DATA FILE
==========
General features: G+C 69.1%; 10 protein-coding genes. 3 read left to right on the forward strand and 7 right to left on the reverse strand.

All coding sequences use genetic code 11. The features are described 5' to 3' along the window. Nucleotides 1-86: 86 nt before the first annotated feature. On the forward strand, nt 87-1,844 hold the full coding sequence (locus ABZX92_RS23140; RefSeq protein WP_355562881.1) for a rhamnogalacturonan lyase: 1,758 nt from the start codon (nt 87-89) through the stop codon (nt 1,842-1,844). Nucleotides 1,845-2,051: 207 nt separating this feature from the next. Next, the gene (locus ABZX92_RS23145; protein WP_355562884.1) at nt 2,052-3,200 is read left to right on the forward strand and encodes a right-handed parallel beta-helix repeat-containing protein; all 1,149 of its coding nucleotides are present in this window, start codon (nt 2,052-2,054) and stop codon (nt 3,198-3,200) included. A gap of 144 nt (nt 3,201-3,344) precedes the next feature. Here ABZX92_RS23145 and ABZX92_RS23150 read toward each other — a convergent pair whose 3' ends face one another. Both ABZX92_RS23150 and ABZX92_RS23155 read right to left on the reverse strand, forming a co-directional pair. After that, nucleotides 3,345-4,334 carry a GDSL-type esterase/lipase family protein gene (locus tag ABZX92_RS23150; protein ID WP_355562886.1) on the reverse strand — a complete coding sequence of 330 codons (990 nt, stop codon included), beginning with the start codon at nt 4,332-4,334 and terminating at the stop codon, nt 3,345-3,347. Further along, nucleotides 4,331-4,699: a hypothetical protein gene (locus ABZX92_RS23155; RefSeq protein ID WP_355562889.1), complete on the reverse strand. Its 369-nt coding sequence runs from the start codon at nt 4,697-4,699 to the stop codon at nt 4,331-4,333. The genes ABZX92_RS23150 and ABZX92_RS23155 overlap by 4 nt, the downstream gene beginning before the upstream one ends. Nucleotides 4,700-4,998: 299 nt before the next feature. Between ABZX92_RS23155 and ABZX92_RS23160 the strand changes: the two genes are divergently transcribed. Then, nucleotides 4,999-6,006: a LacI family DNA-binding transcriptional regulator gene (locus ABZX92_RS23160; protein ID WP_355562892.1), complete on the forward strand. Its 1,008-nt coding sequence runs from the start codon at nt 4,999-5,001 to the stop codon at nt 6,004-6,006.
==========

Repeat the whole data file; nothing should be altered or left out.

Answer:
General features: G+C 69.1%; 10 protein-coding genes. 3 read left to right on the forward strand and 7 right to left on the reverse strand.

All coding sequences use genetic code 11. The features are described 5' to 3' along the window. Nucleotides 1-86: 86 nt before the first annotated feature. On the forward strand, nt 87-1,844 hold the full coding sequence (locus ABZX92_RS23140; RefSeq protein WP_355562881.1) for a rhamnogalacturonan lyase: 1,758 nt from the start codon (nt 87-89) through the stop codon (nt 1,842-1,844). Nucleotides 1,845-2,051: 207 nt separating this feature from the next. Next, the gene (locus ABZX92_RS23145; protein WP_355562884.1) at nt 2,052-3,200 is read left to right on the forward strand and encodes a right-handed parallel beta-helix repeat-containing protein; all 1,149 of its coding nucleotides are present in this window, start codon (nt 2,052-2,054) and stop codon (nt 3,198-3,200) included. A gap of 144 nt (nt 3,201-3,344) precedes the next feature. Here ABZX92_RS23145 and ABZX92_RS23150 read toward each other — a convergent pair whose 3' ends face one another. Both ABZX92_RS23150 and ABZX92_RS23155 read right to left on the reverse strand, forming a co-directional pair. After that, nucleotides 3,345-4,334 carry a GDSL-type esterase/lipase family protein gene (locus tag ABZX92_RS23150; protein ID WP_355562886.1) on the reverse strand — a complete coding sequence of 330 codons (990 nt, stop codon included), beginning with the start codon at nt 4,332-4,334 and terminating at the stop codon, nt 3,345-3,347. Further along, nucleotides 4,331-4,699: a hypothetical protein gene (locus ABZX92_RS23155; RefSeq protein ID WP_355562889.1), complete on the reverse strand. Its 369-nt coding sequence runs from the start codon at nt 4,697-4,699 to the stop codon at nt 4,331-4,333. The genes ABZX92_RS23150 and ABZX92_RS23155 overlap by 4 nt, the downstream gene beginning before the upstream one ends. Nucleotides 4,700-4,998: 299 nt before the next feature. Between ABZX92_RS23155 and ABZX92_RS23160 the strand changes: the two genes are divergently transcribed. Then, nucleotides 4,999-6,006: a LacI family DNA-binding transcriptional regulator gene (locus ABZX92_RS23160; protein ID WP_355562892.1), complete on the forward strand. Its 1,008-nt coding sequence runs from the start codon at nt 4,999-5,001 to the stop codon at nt 6,004-6,006.